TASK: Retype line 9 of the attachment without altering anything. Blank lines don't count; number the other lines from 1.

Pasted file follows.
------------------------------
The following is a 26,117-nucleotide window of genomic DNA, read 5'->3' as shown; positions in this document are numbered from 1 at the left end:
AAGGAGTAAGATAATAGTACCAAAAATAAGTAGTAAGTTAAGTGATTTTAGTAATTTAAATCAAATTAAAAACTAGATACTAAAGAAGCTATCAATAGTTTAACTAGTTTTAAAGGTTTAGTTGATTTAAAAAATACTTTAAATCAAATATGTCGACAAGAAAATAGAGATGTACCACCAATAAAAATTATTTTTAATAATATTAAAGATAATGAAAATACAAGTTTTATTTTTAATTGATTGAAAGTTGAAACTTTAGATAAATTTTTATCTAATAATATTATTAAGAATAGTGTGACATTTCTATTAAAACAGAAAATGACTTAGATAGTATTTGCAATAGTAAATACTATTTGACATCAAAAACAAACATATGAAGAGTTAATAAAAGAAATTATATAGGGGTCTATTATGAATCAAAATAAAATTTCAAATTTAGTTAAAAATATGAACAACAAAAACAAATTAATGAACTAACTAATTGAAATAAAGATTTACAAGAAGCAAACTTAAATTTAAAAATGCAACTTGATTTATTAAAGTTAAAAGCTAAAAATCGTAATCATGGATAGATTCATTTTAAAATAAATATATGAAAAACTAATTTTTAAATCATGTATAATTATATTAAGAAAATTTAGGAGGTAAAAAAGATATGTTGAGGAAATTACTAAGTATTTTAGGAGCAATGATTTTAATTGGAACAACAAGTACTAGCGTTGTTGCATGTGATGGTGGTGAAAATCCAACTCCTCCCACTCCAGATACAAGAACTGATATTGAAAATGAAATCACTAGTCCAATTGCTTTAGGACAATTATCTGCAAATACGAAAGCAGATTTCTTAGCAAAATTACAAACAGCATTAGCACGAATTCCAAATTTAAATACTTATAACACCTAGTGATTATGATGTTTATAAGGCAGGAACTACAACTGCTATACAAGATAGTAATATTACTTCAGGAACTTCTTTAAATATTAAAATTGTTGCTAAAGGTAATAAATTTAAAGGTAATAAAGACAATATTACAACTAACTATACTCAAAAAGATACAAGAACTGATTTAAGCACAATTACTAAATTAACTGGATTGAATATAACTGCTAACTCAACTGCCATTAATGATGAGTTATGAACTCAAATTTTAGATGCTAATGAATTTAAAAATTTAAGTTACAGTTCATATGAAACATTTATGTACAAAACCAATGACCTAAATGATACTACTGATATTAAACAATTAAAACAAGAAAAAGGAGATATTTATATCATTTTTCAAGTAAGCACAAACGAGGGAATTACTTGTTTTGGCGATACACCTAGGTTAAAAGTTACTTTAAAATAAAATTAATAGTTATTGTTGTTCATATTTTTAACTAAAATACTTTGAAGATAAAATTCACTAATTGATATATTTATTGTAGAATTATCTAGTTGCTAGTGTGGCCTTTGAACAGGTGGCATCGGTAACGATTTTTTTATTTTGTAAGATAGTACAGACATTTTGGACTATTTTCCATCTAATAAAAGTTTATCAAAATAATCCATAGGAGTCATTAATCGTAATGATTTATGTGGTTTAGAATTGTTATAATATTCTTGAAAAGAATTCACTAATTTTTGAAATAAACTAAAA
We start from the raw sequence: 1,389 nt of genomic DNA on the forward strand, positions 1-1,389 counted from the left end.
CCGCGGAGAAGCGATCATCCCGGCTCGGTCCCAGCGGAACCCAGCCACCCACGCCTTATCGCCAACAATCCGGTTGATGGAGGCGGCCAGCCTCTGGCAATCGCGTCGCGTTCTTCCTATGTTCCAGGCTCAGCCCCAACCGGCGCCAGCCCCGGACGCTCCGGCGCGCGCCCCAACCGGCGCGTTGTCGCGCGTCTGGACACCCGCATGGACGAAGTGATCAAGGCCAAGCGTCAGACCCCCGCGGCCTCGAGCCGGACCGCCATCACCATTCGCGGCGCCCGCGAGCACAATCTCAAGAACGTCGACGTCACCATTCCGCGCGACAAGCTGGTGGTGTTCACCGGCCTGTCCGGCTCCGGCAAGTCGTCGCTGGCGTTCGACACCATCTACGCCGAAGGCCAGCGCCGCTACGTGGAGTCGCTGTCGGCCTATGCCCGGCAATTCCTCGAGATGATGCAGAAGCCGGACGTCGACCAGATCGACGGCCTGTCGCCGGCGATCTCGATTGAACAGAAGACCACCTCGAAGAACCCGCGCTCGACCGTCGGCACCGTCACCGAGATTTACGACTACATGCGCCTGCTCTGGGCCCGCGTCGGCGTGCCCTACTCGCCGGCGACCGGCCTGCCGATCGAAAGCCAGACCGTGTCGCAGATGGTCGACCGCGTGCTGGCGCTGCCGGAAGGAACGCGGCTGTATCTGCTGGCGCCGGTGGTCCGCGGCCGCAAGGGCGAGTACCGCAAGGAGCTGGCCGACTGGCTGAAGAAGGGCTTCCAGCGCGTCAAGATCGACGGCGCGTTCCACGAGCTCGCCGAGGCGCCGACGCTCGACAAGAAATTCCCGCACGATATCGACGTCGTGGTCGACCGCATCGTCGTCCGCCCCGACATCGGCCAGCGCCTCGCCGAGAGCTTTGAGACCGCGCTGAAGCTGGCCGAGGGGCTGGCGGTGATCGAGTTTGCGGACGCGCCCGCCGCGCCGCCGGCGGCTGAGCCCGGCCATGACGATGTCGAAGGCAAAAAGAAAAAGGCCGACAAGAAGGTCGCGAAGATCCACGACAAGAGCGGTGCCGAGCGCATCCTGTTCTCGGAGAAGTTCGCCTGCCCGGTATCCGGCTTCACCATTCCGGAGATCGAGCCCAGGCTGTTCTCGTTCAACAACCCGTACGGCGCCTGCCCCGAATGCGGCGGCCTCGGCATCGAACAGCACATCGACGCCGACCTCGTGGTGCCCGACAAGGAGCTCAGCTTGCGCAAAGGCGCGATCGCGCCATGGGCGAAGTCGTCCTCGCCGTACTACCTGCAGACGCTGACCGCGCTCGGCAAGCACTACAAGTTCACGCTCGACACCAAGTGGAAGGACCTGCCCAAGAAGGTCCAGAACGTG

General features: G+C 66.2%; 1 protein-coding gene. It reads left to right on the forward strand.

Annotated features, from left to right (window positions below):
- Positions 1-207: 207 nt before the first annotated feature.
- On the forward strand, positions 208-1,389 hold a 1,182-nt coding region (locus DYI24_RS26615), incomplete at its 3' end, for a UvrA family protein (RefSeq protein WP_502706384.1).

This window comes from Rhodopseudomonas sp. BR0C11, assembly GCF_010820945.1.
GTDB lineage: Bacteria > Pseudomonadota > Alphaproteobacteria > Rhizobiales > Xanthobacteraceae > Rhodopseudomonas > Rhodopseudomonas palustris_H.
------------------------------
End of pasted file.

This window comes from Rhodopseudomonas sp. BR0C11, assembly GCF_010820945.1.